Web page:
In January of 2022, HumanistFreedoms.com reported on a human rights challenge to the Province of Ontario’s public-funding of Catholic schools led by an organizations named One Public Education Now (OPEN). Recently, OPEN has sent us an update on their work.
Two members of OPEN are plaintiffs in a Charter of Rights challenge to the current funding of separate schools in Ontario. The lawsuit states the funding of non-Catholics in separate schools and the funding of Grades 11 and 12 are not protected from Charter challenge and violate the s.15(1) guarantee of equal protection and benefit of the law for all religions and beliefs (including beliefs in no religion).
The two plaintiffs are a teacher who cannot obtain a teaching position in one-third of publicly-funded separate schools because she is not Catholic, and a parent whose children must travel an extra 80 minutes per day in order for them to have a non-denominational public education, and not a publicly-funded Catholic education.
The Attorney-General of Ontario has brought a Motion to Dismiss the Application before it even gets to a full hearing. The Motion is scheduled for Friday, November 25, 2022 and we think it will not be successful for various reasons including that the funding of non-Catholics in separate schools has not been ruled on by any court in Ontario. But obviously it means further delay and further expenses. We have already raised over $175,000, but we know we need to raise more. People can find out more on our website, https://open.cripeweb.org/, where they can also donate through secure PayPal or by E-transfer to email@example.com.
There’s something about elected office(s) and democracy that doesn’t quite match-up well with religious prerequisites. The concepts are fundamentally opposed. Elected office and democracy puts the leadership selection process in the hands of the people that the system is intended to serve while religious prerequisites place the selection process in the hands of religious authorities, regardless of who may be within that system. That seems fairly obvious doesn’t it?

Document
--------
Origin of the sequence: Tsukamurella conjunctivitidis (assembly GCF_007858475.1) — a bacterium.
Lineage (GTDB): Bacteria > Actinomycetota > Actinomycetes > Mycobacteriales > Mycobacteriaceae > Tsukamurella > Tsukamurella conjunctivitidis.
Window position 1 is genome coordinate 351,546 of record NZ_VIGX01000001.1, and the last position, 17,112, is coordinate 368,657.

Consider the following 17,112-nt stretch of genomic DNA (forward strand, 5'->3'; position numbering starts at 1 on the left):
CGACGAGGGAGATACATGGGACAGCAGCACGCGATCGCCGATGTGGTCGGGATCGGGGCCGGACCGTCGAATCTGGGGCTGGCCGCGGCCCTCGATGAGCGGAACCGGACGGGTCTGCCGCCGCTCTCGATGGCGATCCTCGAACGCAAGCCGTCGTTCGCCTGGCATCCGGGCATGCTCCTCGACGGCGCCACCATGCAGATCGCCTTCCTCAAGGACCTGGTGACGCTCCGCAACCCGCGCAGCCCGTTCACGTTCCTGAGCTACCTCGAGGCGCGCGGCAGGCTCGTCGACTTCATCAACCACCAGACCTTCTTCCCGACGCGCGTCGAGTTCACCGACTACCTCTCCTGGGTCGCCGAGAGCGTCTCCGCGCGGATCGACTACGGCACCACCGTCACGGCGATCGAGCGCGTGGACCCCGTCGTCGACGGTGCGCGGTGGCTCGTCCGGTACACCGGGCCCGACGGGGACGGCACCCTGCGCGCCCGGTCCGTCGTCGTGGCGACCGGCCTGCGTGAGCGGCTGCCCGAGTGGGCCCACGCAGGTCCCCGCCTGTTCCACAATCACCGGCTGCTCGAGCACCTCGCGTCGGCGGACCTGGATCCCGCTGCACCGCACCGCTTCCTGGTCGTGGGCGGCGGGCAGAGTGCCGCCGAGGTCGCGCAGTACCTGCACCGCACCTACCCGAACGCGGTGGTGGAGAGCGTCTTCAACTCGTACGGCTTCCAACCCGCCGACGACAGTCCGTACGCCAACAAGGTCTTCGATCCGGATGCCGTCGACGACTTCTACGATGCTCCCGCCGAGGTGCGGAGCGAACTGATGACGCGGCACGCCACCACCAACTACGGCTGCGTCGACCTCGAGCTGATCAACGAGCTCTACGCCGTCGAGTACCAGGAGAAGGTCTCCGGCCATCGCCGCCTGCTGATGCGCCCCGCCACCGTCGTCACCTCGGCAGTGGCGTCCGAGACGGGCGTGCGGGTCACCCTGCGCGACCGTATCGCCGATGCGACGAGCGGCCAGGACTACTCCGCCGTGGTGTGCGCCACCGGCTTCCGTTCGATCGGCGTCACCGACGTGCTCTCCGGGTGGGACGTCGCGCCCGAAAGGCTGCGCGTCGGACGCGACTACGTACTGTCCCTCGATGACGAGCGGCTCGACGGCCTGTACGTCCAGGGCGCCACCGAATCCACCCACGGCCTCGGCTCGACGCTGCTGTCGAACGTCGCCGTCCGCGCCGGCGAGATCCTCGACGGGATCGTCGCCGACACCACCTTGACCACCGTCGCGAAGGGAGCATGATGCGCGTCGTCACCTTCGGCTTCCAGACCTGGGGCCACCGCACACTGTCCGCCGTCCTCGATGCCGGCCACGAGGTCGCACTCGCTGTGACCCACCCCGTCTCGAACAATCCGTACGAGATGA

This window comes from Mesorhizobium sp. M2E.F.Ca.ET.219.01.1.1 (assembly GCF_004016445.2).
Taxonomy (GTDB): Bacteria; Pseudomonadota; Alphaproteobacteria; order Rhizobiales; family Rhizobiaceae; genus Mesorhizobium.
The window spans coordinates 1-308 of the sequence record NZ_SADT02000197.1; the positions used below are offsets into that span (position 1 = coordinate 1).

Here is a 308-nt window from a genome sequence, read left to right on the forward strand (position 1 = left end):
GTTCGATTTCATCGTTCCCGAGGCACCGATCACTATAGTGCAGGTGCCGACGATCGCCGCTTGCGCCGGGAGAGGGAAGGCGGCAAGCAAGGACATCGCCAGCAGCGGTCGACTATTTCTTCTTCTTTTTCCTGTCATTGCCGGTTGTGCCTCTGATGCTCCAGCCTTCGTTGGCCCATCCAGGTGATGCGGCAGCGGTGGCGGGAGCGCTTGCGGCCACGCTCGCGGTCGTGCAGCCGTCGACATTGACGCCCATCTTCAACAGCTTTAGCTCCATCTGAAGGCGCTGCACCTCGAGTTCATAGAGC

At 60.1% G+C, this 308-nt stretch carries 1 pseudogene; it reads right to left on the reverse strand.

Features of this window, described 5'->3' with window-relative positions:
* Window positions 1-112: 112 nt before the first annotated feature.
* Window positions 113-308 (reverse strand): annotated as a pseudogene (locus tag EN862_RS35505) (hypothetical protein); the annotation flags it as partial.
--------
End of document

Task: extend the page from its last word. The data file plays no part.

Canadian media outlets have recently reported the outcome of a legal case wherein an Ontario student sued the York Catholic District School Board after having been barred from running for elected office within the school system. It seems that Dasha Kandaharian, an Orthodox Christian (i.e. not a Roman Catholic), was not allowed to run for student trustee at the high school she attended because of that sectarian difference.
Media stories have referred to the case as a “landmark” – which it undoubtedly is. The decision undoubtedly addresses the situation faced by thousands of non-Catholic students who have attended publicly-funded Catholic schools in the past (clearly, Kandaharian was not he first and only student to be barred from the elected office) – and the thousands more who may do so in the future.
What the media have not (that we can find) spent much time in considering is where the Catholic School Board(s) of Ontario may have gotten this notion that a sectarian religious prerequisite for elected office is an acceptable thing.
A person is qualified to be elected as a school board trustee if the person is qualified to vote in a school board election and is a resident of the school board district.
When filing a nomination a candidate must meet all of the following requirements:
a resident within the jurisdiction of the board;
a supporter of the board (“supporter” refers to the individual’s support for one of the four publicly funded school systems. A list of supporters for each system is kept by the Municipal Property Assessment Corporation);
a Canadian citizen;
at least 18 years old;
Roman Catholic (if running for a Catholic school board);
not legally prohibited from voting; and
not disqualified by any legislation from holding school board office.
Note: A candidate, if nominated, must remain qualified throughout the election and, if elected, throughout the term of office. The term of office is 4 years. School board candidates should confirm that they have the qualifications described here and in section 219 of the Education Act. It is the responsibility of the candidate to determine whether he or she is qualified to be elected to and hold office.
In case you’re interested, Section 219 of the Education Act doesn’t seem to actually bear the qualification that we’ve bolded in the language above. Perhaps the argument is implicit or explicit in some other section of the Act. But for the moment, we can skip over that murky inconsistency and observe that the York Catholic District School Board (and any other publicly funded Catholic School Board) appears merely to have been applying the same criteria to the selection and election of Student Trustees as the Government of Ontario appears to tolerate for the selection and election of School Board Trustees.